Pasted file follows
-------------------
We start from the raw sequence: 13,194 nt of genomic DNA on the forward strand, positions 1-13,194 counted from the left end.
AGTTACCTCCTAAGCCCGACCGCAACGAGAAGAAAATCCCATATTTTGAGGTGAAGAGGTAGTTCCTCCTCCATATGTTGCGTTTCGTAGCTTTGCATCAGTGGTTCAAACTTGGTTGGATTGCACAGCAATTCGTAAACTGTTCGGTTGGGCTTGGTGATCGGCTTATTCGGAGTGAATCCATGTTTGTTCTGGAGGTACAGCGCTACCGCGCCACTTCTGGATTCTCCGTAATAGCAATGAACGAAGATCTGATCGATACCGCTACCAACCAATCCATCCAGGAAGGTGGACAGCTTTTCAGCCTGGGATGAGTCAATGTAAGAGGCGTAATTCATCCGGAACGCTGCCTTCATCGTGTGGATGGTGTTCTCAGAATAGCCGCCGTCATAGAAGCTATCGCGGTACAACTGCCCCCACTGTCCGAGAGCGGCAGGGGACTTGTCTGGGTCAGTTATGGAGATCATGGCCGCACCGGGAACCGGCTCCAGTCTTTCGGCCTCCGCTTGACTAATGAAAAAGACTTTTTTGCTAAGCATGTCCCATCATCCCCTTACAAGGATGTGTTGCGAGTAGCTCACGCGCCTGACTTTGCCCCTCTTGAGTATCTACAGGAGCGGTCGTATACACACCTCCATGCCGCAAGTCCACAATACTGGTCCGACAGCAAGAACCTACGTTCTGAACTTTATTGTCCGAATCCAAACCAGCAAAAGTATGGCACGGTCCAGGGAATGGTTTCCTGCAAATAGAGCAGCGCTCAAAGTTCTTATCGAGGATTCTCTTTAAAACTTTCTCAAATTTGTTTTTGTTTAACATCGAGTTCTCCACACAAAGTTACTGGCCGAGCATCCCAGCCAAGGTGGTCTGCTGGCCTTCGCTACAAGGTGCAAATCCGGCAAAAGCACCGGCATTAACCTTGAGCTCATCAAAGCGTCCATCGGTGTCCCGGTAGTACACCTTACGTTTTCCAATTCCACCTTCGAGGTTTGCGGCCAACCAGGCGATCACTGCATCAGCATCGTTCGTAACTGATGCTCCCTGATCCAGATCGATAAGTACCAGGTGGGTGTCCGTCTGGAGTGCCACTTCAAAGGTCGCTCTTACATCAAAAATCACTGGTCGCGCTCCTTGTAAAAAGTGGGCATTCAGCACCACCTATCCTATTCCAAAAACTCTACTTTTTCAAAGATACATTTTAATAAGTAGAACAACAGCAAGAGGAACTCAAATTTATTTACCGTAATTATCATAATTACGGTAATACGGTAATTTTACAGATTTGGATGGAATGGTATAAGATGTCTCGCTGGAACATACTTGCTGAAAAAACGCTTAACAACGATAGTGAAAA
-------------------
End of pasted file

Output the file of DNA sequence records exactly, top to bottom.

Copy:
We start from the raw sequence: 13,194 nt of genomic DNA on the forward strand, positions 1-13,194 counted from the left end.
AGTTACCTCCTAAGCCCGACCGCAACGAGAAGAAAATCCCATATTTTGAGGTGAAGAGGTAGTTCCTCCTCCATATGTTGCGTTTCGTAGCTTTGCATCAGTGGTTCAAACTTGGTTGGATTGCACAGCAATTCGTAAACTGTTCGGTTGGGCTTGGTGATCGGCTTATTCGGAGTGAATCCATGTTTGTTCTGGAGGTACAGCGCTACCGCGCCACTTCTGGATTCTCCGTAATAGCAATGAACGAAGATCTGATCGATACCGCTACCAACCAATCCATCCAGGAAGGTGGACAGCTTTTCAGCCTGGGATGAGTCAATGTAAGAGGCGTAATTCATCCGGAACGCTGCCTTCATCGTGTGGATGGTGTTCTCAGAATAGCCGCCGTCATAGAAGCTATCGCGGTACAACTGCCCCCACTGTCCGAGAGCGGCAGGGGACTTGTCTGGGTCAGTTATGGAGATCATGGCCGCACCGGGAACCGGCTCCAGTCTTTCGGCCTCCGCTTGACTAATGAAAAAGACTTTTTTGCTAAGCATGTCCCATCATCCCCTTACAAGGATGTGTTGCGAGTAGCTCACGCGCCTGACTTTGCCCCTCTTGAGTATCTACAGGAGCGGTCGTATACACACCTCCATGCCGCAAGTCCACAATACTGGTCCGACAGCAAGAACCTACGTTCTGAACTTTATTGTCCGAATCCAAACCAGCAAAAGTATGGCACGGTCCAGGGAATGGTTTCCTGCAAATAGAGCAGCGCTCAAAGTTCTTATCGAGGATTCTCTTTAAAACTTTCTCAAATTTGTTTTTGTTTAACATCGAGTTCTCCACACAAAGTTACTGGCCGAGCATCCCAGCCAAGGTGGTCTGCTGGCCTTCGCTACAAGGTGCAAATCCGGCAAAAGCACCGGCATTAACCTTGAGCTCATCAAAGCGTCCATCGGTGTCCCGGTAGTACACCTTACGTTTTCCAATTCCACCTTCGAGGTTTGCGGCCAACCAGGCGATCACTGCATCAGCATCGTTCGTAACTGATGCTCCCTGATCCAGATCGATAAGTACCAGGTGGGTGTCCGTCTGGAGTGCCACTTCAAAGGTCGCTCTTACATCAAAAATCACTGGTCGCGCTCCTTGTAAAAAGTGGGCATTCAGCACCACCTATCCTATTCCAAAAACTCTACTTTTTCAAAGATACATTTTAATAAGTAGAACAACAGCAAGAGGAACTCAAATTTATTTACCGTAATTATCATAATTACGGTAATACGGTAATTTTACAGATTTGGATGGAATGGTATAAGATGTCTCGCTGGAACATACTTGCTGAAAAAACGCTTAACAACGATAGTGAAAA